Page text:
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MUSIC OF JAPAN.                      20&
with a design, in revenge of him and me, to cut off your head. Therefore, these designing instru­ments of mischief, I will offer to you, as the only acknowledgement of your generous behavior towards me which my unhappy condition will allow me to give you." Saying this, he plucked out his eyes, and presented them, on a salver, to Joritomo; who, astonished at so much magnanimity and resolution, instantly set him at liberty.
Kakekigo then retired into the province of Fiuga, where he learned to play upon the birva (a musi­cal instrument mentioned above), and founded the society of the Feki-blind, of which he himself was the first head. Many of the members of this society apply themselves to music, in which capacity they are employed at the courts of Princes and great men, as also upon public solemnities, festivals, processions, weddings, and the like. The society does not solicit charity, but its members all strive to be self-supporting, as well as of mutual assistance to each other. "Whoever is once admitted as a member, must remain so for life.*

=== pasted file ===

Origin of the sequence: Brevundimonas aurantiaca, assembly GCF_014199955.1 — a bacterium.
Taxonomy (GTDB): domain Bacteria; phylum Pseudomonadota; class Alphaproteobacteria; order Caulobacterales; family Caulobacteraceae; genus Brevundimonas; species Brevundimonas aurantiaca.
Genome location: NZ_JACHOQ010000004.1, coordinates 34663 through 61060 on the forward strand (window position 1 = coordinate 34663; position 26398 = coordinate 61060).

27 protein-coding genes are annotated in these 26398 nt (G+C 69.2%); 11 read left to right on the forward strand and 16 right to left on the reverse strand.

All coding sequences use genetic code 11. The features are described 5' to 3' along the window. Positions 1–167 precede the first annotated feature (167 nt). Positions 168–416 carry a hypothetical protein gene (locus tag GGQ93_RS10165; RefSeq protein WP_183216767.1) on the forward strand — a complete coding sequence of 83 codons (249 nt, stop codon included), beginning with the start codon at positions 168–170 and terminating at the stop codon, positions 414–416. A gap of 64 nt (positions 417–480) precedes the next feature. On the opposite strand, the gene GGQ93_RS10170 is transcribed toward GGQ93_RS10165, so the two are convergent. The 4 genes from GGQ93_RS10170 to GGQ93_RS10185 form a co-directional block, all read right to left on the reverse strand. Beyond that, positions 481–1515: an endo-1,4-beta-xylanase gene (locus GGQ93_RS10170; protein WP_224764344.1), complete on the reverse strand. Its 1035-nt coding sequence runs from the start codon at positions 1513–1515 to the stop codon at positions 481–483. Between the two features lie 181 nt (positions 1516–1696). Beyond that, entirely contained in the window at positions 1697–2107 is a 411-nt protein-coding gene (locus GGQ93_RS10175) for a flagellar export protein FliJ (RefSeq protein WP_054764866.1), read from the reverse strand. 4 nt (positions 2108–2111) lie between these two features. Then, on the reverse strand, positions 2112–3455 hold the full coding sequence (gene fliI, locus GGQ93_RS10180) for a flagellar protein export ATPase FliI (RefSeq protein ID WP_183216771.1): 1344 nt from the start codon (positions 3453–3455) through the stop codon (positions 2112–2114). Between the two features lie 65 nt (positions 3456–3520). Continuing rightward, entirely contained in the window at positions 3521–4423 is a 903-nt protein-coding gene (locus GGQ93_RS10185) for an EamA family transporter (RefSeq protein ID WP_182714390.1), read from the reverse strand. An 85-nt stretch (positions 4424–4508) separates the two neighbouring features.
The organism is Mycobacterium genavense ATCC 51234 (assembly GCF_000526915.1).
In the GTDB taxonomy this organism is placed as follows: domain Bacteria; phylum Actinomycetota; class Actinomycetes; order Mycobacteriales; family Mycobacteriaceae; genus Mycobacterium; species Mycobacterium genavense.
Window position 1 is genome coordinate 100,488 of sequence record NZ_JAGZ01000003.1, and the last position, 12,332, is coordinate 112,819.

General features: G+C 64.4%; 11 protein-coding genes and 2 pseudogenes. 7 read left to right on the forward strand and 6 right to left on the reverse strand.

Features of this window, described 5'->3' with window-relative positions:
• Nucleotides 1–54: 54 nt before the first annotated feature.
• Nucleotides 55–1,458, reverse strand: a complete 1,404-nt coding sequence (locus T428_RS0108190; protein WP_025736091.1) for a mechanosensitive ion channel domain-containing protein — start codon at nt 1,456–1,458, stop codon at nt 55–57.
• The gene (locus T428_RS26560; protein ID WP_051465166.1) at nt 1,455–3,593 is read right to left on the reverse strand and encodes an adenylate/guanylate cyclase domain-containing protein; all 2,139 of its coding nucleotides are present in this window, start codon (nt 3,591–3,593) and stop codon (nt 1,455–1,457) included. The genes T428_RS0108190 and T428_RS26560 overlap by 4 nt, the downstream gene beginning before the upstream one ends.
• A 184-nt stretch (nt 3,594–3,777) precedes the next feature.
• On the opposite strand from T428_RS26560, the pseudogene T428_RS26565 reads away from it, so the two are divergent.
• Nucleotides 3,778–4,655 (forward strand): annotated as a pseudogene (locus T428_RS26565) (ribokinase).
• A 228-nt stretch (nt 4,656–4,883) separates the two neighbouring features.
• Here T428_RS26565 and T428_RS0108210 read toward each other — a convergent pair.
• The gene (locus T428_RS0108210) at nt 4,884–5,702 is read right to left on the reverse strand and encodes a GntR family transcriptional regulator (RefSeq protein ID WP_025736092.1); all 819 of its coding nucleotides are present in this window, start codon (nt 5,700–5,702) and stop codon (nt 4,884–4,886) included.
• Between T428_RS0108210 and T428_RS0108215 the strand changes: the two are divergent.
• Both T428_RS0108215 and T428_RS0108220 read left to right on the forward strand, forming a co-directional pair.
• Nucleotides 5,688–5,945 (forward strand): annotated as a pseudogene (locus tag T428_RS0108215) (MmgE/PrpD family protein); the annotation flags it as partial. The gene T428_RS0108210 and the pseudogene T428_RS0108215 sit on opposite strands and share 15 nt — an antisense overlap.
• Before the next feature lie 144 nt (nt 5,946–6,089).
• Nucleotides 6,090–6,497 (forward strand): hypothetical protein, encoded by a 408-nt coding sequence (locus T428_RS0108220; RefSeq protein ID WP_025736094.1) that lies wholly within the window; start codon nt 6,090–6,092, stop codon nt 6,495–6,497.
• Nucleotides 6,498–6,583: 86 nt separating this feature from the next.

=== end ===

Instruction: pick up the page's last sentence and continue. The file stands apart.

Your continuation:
The Birva, mentioned above, is a great favorite with the masses, especially when played by the Feki musicians, who still make it their chief instrument. It has been known in Japan for twelve hundred years ;f and one of the most beau­tiful lakes in Japan, near Kiota is named Birva Lake, from its shores resembling the outline of that instrument.
• Kaempfer Hist, of Japan, p.
t Dr. Mulier, Journal of the German Eaatern Aaiatio Society.
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